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Managing Discovery of ESI: A Pocket Guide for Judges

 

A recently released pocket guide designed to help federal judges manage the discovery of electronically stored information (ESI) is available to CyberControls clients and monthly newsletter recipients. The guide covers many of the issues unique to discovery of ESI including scope, allocation of costs, production issues, waivers of privilege, work product protection, data preservation, and spoliation. Throughout 2007 Cybercontrols tracked federal and state rulings on e-discovery issues: it should be no surprise to readers that state courts across the country are rapidly applying many of the e-discovery amendments incorporated into the Federal Rules of Civil Procedure. The pervasive use of digital technology means that commercial disputes will, more often than not, involve items that were created, stored, or accessed, electronically. What you choose to do about ESI in your commercial cases is of significant importance. All throughout 2006, the courts have demonstrated a heightened attention to the issues surrounding electronic discovery and this pocket guide for judges is now available to you. As you will see in the guide’s conclusion page, 20, the author strongly encourages its readers (presumably judges), judges must require attorneys to take seriously their obligation to meet and confer under Rule 26(f) and to submit a meaningful discovery plan that addresses ESI issues, and judges must ensure that adequate disclosures are made pursuant to Rule 26(a)(1). This means that lawyers need to come prepared to discuss ESI issues and plans at the pretrial stage of a case. To be prepared, lawyers must devote sufficient time and expertise to assess their own client’s information systems along with all applicable litigation-hold procedures necessary to preserve relevant ESI. Once that’s taken care of, lawyers also need to envision what specific types of ESI should be expected to be produced by the opposing side in order to ask the right questions at the Rule 26(f) meet and confer.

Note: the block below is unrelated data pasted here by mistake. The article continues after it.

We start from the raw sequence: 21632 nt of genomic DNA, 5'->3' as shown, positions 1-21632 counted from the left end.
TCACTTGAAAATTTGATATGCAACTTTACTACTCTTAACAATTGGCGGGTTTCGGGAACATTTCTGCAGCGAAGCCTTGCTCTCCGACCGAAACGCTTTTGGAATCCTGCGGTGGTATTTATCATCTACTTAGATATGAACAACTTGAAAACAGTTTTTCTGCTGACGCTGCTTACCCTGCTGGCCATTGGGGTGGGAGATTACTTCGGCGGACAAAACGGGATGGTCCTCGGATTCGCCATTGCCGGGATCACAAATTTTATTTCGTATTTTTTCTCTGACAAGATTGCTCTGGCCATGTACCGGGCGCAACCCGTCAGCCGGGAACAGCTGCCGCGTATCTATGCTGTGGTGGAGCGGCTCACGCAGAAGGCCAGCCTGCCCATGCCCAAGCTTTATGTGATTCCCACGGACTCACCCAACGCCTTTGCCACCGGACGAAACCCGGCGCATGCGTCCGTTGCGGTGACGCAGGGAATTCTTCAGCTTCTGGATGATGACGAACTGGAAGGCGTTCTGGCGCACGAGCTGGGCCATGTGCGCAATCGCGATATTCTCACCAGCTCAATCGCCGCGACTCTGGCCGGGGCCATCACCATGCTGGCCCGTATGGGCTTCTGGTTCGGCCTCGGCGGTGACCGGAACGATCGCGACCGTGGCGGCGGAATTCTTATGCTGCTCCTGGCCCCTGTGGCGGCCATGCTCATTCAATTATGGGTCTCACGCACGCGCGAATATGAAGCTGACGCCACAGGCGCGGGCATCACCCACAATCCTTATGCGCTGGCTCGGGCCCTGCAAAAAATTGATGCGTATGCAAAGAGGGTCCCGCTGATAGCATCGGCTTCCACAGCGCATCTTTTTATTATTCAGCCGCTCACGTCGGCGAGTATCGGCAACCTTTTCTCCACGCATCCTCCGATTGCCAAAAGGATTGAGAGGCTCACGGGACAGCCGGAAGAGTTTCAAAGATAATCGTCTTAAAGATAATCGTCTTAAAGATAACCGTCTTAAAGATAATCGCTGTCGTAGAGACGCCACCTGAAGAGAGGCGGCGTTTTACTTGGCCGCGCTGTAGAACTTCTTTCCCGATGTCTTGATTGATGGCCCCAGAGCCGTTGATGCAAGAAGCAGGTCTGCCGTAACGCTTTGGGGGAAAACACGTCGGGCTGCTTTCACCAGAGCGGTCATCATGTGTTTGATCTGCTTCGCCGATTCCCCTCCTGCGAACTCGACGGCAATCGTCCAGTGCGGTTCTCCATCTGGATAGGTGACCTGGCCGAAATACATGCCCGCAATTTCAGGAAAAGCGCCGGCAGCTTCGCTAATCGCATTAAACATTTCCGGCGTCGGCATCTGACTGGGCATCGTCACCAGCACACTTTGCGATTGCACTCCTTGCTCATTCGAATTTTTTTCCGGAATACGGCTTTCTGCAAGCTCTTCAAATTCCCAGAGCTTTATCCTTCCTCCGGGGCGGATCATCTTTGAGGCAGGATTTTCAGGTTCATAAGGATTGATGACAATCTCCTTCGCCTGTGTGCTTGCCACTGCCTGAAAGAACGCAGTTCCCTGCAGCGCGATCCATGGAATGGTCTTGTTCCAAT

Conducting forensic computer examinations often requires an intensive collaboration between the expert and legal counsel. CyberControls’ expertise has proven to be an invaluable resource to hundreds of legal professionals across the country. Contact Cybercontrols at 847-756-4890 or visit them at www.cybercontrols.net.

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